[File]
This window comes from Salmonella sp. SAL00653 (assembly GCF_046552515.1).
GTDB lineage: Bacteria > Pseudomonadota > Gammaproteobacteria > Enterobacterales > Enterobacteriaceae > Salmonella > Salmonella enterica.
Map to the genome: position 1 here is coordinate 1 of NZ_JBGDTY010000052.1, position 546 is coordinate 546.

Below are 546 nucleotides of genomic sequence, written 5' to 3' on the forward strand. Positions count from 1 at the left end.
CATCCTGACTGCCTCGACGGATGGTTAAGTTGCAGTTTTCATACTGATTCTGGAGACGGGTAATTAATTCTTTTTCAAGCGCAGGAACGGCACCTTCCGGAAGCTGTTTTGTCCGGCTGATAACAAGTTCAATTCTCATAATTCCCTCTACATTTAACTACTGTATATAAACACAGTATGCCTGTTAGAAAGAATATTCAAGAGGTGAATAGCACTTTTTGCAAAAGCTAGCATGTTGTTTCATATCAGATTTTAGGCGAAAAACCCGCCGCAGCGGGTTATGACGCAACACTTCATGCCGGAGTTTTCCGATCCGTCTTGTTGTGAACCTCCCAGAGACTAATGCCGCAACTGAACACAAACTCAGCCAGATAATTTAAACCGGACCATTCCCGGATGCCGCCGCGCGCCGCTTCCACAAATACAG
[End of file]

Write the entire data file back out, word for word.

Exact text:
This window comes from Salmonella sp. SAL00653 (assembly GCF_046552515.1).
GTDB lineage: Bacteria > Pseudomonadota > Gammaproteobacteria > Enterobacterales > Enterobacteriaceae > Salmonella > Salmonella enterica.
Map to the genome: position 1 here is coordinate 1 of NZ_JBGDTY010000052.1, position 546 is coordinate 546.

Below are 546 nucleotides of genomic sequence, written 5' to 3' on the forward strand. Positions count from 1 at the left end.
CATCCTGACTGCCTCGACGGATGGTTAAGTTGCAGTTTTCATACTGATTCTGGAGACGGGTAATTAATTCTTTTTCAAGCGCAGGAACGGCACCTTCCGGAAGCTGTTTTGTCCGGCTGATAACAAGTTCAATTCTCATAATTCCCTCTACATTTAACTACTGTATATAAACACAGTATGCCTGTTAGAAAGAATATTCAAGAGGTGAATAGCACTTTTTGCAAAAGCTAGCATGTTGTTTCATATCAGATTTTAGGCGAAAAACCCGCCGCAGCGGGTTATGACGCAACACTTCATGCCGGAGTTTTCCGATCCGTCTTGTTGTGAACCTCCCAGAGACTAATGCCGCAACTGAACACAAACTCAGCCAGATAATTTAAACCGGACCATTCCCGGATGCCGCCGCGCGCCGCTTCCACAAATACAG